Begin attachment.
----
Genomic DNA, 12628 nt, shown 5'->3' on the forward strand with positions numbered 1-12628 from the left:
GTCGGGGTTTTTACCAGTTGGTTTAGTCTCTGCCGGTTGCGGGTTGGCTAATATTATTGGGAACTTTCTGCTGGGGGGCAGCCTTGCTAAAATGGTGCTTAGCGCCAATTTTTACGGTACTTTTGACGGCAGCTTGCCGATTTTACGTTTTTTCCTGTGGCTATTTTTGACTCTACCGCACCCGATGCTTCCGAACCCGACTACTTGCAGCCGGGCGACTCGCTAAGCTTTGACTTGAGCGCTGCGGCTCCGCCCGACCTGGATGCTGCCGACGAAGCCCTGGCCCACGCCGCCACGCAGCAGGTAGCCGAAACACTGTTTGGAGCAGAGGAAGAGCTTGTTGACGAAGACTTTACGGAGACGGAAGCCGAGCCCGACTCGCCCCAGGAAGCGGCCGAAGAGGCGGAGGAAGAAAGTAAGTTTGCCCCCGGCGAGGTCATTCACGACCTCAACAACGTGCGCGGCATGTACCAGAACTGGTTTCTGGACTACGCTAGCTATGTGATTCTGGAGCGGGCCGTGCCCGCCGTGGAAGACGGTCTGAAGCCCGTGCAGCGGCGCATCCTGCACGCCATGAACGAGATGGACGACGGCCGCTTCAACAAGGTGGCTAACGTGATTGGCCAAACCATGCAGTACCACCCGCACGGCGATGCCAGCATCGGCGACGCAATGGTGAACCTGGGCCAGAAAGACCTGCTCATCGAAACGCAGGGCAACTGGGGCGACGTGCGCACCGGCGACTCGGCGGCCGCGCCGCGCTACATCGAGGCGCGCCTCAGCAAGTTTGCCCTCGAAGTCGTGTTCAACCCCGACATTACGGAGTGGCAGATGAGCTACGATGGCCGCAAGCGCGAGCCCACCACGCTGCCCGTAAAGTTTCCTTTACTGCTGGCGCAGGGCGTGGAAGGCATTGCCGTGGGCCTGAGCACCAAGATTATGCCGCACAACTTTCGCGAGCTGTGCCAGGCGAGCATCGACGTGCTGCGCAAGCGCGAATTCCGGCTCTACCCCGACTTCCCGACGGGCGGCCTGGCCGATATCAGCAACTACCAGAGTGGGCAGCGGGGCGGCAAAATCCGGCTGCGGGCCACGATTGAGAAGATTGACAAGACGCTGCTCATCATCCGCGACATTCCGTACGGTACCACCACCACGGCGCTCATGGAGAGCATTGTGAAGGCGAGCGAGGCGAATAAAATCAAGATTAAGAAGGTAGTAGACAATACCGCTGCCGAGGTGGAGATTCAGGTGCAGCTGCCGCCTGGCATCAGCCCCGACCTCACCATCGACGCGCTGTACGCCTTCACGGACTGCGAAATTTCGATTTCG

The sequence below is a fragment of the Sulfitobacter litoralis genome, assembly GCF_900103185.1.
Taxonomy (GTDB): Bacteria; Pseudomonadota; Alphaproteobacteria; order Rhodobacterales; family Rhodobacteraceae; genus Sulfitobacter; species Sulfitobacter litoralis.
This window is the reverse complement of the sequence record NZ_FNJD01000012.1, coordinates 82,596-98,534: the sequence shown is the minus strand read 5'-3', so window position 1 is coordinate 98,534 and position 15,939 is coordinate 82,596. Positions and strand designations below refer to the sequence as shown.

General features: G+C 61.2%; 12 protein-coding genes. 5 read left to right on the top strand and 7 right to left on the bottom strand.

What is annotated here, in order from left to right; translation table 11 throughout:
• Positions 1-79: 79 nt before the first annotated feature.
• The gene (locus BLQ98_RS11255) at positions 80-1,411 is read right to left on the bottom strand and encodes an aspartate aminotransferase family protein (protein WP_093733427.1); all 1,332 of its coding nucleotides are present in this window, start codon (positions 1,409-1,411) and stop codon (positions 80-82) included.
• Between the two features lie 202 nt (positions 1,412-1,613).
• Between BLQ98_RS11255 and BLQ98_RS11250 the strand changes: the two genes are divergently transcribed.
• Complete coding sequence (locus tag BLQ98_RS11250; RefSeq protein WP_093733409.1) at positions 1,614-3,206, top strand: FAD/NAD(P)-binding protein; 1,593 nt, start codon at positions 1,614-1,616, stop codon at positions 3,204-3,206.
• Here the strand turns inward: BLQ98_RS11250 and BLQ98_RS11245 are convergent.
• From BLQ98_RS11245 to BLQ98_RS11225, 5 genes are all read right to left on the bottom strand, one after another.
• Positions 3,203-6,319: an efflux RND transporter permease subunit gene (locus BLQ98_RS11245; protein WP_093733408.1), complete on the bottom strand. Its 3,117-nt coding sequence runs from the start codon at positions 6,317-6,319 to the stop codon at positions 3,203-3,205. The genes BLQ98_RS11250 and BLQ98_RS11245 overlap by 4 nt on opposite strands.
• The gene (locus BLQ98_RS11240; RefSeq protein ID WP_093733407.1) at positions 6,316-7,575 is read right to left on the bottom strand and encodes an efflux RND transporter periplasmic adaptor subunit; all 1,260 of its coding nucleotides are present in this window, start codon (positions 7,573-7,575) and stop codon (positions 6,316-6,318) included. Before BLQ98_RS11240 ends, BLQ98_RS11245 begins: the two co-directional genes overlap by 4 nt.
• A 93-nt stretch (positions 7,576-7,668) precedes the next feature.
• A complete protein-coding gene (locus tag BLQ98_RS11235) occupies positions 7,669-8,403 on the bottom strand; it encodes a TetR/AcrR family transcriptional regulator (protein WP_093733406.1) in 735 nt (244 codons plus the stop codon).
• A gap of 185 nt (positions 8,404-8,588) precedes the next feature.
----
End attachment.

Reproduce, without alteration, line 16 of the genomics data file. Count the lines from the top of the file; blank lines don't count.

• The gene (locus BLQ98_RS11240; RefSeq protein ID WP_093733407.1) at positions 6,316-7,575 is read right to left on the bottom strand and encodes an efflux RND transporter periplasmic adaptor subunit; all 1,260 of its coding nucleotides are present in this window, start codon (positions 7,573-7,575) and stop codon (positions 6,316-6,318) included. Before BLQ98_RS11240 ends, BLQ98_RS11245 begins: the two co-directional genes overlap by 4 nt.